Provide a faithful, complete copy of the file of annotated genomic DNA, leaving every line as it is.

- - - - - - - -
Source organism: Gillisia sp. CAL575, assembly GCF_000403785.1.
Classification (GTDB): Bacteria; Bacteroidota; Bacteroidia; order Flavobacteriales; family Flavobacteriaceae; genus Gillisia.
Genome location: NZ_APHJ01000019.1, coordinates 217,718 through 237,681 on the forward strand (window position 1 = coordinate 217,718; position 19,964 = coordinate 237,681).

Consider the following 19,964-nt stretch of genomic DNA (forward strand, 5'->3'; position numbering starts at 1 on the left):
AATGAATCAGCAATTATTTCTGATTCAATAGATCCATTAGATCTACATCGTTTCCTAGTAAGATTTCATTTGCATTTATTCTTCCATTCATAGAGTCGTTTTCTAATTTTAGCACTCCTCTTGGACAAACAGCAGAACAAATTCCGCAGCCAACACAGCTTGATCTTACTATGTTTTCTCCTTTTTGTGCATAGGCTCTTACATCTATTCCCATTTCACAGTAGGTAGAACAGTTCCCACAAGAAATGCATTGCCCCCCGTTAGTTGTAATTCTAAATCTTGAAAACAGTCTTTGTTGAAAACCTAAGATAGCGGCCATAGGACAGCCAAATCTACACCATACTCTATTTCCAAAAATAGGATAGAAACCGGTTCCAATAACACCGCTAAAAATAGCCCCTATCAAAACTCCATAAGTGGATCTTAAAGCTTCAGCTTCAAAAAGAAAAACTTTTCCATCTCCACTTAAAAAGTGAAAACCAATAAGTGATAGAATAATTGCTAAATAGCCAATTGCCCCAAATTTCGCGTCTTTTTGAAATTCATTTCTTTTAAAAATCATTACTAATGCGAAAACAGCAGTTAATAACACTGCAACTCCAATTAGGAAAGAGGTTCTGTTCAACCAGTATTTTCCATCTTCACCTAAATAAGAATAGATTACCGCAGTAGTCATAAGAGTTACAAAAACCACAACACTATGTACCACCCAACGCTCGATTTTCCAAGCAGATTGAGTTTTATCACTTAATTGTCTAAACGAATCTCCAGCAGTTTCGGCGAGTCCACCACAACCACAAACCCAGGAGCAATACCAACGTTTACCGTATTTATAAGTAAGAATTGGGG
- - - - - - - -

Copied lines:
Source organism: Gillisia sp. CAL575, assembly GCF_000403785.1.
Classification (GTDB): Bacteria; Bacteroidota; Bacteroidia; order Flavobacteriales; family Flavobacteriaceae; genus Gillisia.
Genome location: NZ_APHJ01000019.1, coordinates 217,718 through 237,681 on the forward strand (window position 1 = coordinate 217,718; position 19,964 = coordinate 237,681).

Consider the following 19,964-nt stretch of genomic DNA (forward strand, 5'->3'; position numbering starts at 1 on the left):
AATGAATCAGCAATTATTTCTGATTCAATAGATCCATTAGATCTACATCGTTTCCTAGTAAGATTTCATTTGCATTTATTCTTCCATTCATAGAGTCGTTTTCTAATTTTAGCACTCCTCTTGGACAAACAGCAGAACAAATTCCGCAGCCAACACAGCTTGATCTTACTATGTTTTCTCCTTTTTGTGCATAGGCTCTTACATCTATTCCCATTTCACAGTAGGTAGAACAGTTCCCACAAGAAATGCATTGCCCCCCGTTAGTTGTAATTCTAAATCTTGAAAACAGTCTTTGTTGAAAACCTAAGATAGCGGCCATAGGACAGCCAAATCTACACCATACTCTATTTCCAAAAATAGGATAGAAACCGGTTCCAATAACACCGCTAAAAATAGCCCCTATCAAAACTCCATAAGTGGATCTTAAAGCTTCAGCTTCAAAAAGAAAAACTTTTCCATCTCCACTTAAAAAGTGAAAACCAATAAGTGATAGAATAATTGCTAAATAGCCAATTGCCCCAAATTTCGCGTCTTTTTGAAATTCATTTCTTTTAAAAATCATTACTAATGCGAAAACAGCAGTTAATAACACTGCAACTCCAATTAGGAAAGAGGTTCTGTTCAACCAGTATTTTCCATCTTCACCTAAATAAGAATAGATTACCGCAGTAGTCATAAGAGTTACAAAAACCACAACACTATGTACCACCCAACGCTCGATTTTCCAAGCAGATTGAGTTTTATCACTTAATTGTCTAAACGAATCTCCAGCAGTTTCGGCGAGTCCACCACAACCACAAACCCAGGAGCAATACCAACGTTTACCGTATTTATAAGTAAGAATTGGGG